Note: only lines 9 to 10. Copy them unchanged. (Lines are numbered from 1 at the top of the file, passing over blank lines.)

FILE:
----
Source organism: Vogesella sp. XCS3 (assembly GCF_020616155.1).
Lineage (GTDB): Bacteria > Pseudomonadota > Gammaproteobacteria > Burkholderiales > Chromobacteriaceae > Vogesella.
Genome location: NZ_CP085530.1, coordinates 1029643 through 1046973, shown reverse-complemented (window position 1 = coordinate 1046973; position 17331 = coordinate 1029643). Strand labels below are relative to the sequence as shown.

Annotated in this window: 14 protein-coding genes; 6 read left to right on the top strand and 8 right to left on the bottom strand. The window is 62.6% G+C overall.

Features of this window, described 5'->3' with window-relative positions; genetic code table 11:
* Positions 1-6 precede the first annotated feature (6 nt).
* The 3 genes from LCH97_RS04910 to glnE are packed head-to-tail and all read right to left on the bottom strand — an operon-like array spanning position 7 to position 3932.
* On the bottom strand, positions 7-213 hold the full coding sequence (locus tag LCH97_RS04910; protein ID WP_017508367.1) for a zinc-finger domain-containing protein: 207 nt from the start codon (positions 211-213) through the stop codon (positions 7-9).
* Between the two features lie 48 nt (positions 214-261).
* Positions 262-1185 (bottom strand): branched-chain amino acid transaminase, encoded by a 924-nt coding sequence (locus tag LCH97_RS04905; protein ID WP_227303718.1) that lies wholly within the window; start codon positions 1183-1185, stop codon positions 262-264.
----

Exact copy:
* Between the two features lie 48 nt (positions 214-261).
* Positions 262-1185 (bottom strand): branched-chain amino acid transaminase, encoded by a 924-nt coding sequence (locus tag LCH97_RS04905; protein ID WP_227303718.1) that lies wholly within the window; start codon positions 1183-1185, stop codon positions 262-264.